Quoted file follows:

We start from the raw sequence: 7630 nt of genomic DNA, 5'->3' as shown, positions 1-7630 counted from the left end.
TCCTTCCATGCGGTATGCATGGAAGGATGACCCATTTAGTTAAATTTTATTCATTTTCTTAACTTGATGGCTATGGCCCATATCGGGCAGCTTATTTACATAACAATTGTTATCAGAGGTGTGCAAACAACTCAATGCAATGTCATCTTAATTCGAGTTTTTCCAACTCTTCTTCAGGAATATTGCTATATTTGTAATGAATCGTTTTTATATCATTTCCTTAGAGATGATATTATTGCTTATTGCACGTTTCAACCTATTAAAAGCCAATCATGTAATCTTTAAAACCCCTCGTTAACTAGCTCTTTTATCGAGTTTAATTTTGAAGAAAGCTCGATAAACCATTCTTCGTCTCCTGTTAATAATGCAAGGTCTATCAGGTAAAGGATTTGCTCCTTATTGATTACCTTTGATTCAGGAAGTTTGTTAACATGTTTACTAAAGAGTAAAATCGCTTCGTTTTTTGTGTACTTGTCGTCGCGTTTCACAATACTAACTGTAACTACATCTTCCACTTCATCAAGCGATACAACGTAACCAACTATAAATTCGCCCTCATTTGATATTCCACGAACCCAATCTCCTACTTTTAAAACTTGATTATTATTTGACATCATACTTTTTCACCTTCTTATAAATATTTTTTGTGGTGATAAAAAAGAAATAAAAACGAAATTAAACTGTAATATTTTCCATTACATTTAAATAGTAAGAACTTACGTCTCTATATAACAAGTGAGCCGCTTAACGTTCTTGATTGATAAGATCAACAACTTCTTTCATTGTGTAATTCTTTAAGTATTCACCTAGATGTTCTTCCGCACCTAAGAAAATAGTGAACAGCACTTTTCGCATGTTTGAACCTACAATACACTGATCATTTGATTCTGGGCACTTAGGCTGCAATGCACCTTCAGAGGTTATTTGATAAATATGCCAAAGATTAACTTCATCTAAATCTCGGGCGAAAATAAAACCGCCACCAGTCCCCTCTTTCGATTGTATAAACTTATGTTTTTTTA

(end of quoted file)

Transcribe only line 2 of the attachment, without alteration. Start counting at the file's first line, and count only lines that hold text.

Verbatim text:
TCCTTCCATGCGGTATGCATGGAAGGATGACCCATTTAGTTAAATTTTATTCATTTTCTTAACTTGATGGCTATGGCCCATATCGGGCAGCTTATTTACATAACAATTGTTATCAGAGGTGTGCAAACAACTCAATGCAATGTCATCTTAATTCGAGTTTTTCCAACTCTTCTTCAGGAATATTGCTATATTTGTAATGAATCGTTTTTATATCATTTCCTTAGAGATGATATTATTGCTTATTGCACGTTTCAACCTATTAAAAGCCAATCATGTAATCTTTAAAACCCCTCGTTAACTAGCTCTTTTATCGAGTTTAATTTTGAAGAAAGCTCGATAAACCATTCTTCGTCTCCTGTTAATAATGCAAGGTCTATCAGGTAAAGGATTTGCTCCTTATTGATTACCTTTGATTCAGGAAGTTTGTTAACATGTTTACTAAAGAGTAAAATCGCTTCGTTTTTTGTGTACTTGTCGTCGCGTTTCACAATACTAACTGTAACTACATCTTCCACTTCATCAAGCGATACAACGTAACCAACTATAAATTCGCCCTCATTTGATATTCCACGAACCCAATCTCCTACTTTTAAAACTTGATTATTATTTGACATCATACTTTTTCACCTTCTTATAAATATTTTTTGTGGTGATAAAAAAGAAATAAAAACGAAATTAAACTGTAATATTTTCCATTACATTTAAATAGTAAGAACTTACGTCTCTATATAACAAGTGAGCCGCTTAACGTTCTTGATTGATAAGATCAACAACTTCTTTCATTGTGTAATTCTTTAAGTATTCACCTAGATGTTCTTCCGCACCTAAGAAAATAGTGAACAGCACTTTTCGCATGTTTGAACCTACAATACACTGATCATTTGATTCTGGGCACTTAGGCTGCAATGCACCTTCAGAGGTTATTTGATAAATATGCCAAAGATTAACTTCATCTAAATCTCGGGCGAAAATAAAACCGCCACCAGTCCCCTCTTTCGATTGTATAAACTTATGTTTTTTTA